What We Know About Fibromyalgia So Far

In most cases of Fibromyalgia, the causes are not known, however, common factors which may contribute have included physical injuries, viral infections, severe sleep disturbance, chronic fatigue and emotional trauma.

Abnormalities which have been found in individuals suffering from fibromyalgia include the following:
Sleep
• decreased activity in opioid receptors in parts of the brain that affect mood and the emotional aspect of pain reducing response,
• sleep disturbance and a higher-than-average rate of a sleep disorder called periodic limb movement disorder (PLMD),
• an immune system that causes inflammation, pain, fatigue, and lower tolerance to pain,
• increased rates of cyclic alternating sleep pattern (CAP)

Physiological & Neurochemical Abnormalities
• lower serotonin levels,
• abnormalities in brain scans in pain processing centres,
• abnormalities in pain-related chemical transmitters in the spinal fluid (particularly substance P, nerve growth factor, serotonin, norepinephrine, and corticotropin releasing factor)
• elevated levels of pro-inflammatory cytokines linking between the immune and the neurological systems,
• impaired communication between the base of the brain and peripheral tissues in modulating increased noxious signals,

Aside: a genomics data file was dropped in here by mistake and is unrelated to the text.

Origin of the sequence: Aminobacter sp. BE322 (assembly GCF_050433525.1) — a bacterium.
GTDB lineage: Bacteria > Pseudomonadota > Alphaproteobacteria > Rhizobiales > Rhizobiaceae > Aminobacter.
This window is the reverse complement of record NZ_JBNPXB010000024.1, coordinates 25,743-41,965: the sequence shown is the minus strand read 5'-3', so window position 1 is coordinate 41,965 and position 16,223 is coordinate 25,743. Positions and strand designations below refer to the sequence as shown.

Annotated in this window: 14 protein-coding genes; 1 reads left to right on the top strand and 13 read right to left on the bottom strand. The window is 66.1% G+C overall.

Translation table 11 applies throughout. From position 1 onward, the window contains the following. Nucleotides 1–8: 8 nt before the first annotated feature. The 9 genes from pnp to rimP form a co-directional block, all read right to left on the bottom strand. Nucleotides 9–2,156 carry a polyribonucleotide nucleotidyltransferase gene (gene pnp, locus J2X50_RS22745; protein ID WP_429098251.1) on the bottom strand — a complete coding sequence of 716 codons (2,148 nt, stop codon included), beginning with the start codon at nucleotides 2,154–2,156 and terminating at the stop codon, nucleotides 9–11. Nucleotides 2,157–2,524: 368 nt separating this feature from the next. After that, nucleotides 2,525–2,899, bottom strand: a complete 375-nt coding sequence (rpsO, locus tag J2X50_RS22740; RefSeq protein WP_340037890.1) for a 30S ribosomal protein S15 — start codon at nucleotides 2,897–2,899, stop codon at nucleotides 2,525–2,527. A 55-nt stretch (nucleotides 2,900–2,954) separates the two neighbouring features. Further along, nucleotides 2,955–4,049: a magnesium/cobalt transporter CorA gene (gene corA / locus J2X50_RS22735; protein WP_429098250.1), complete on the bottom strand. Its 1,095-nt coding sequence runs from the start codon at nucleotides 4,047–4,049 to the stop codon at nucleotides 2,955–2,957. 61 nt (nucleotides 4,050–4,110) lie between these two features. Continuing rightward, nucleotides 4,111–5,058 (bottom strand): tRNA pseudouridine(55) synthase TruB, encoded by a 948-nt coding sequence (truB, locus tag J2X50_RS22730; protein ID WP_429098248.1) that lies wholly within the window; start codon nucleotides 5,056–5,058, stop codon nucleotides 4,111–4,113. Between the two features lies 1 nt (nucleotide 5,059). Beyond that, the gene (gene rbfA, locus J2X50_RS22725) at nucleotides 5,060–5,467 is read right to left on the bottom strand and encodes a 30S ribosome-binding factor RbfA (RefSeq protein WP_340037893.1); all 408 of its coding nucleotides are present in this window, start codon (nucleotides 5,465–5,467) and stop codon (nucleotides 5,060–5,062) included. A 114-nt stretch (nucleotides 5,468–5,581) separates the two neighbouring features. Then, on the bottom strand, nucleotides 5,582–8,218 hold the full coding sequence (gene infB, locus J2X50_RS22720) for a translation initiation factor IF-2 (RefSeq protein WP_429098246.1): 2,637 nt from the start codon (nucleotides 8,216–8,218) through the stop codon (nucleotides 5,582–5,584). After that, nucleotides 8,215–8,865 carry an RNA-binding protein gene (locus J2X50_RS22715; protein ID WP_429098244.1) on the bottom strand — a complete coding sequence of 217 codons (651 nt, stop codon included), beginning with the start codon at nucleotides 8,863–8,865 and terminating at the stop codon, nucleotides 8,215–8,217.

• muscles related to movement tend to be tight and knotted with myofascial trigger points
• high levels of a nitric oxide-producing enzyme
• excessive levels of oxidative chemicals that irritate the connective tissues in the tiny space between the muscle fibres,
• reduced blood flow to the muscles
• reduced number of capillaries supplying nutrients to the tissues,
• lower levels of Calcium, Magnesium, Iron and Manganese in hair mineral analysis
• overlapping chemical sensitivity problems
• specific trigger points throughout body
• frequently concomitant with Temporal Mandibular Joint Syndrome
• some cases of low Potassium

Prepared by Rory F. Richardson, Ph.D.

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One thought on “What We Know About Fibromyalgia So Far

  1. Fear Dr. Rory my stepmother was diagnosed with fibromyalgia 2 years ago and have been noticing some different things that aren’t listed in the symptoms, also I have a theory that fibromyalgia is a hereditary disease. I would love to hear you thoughts on this theory.

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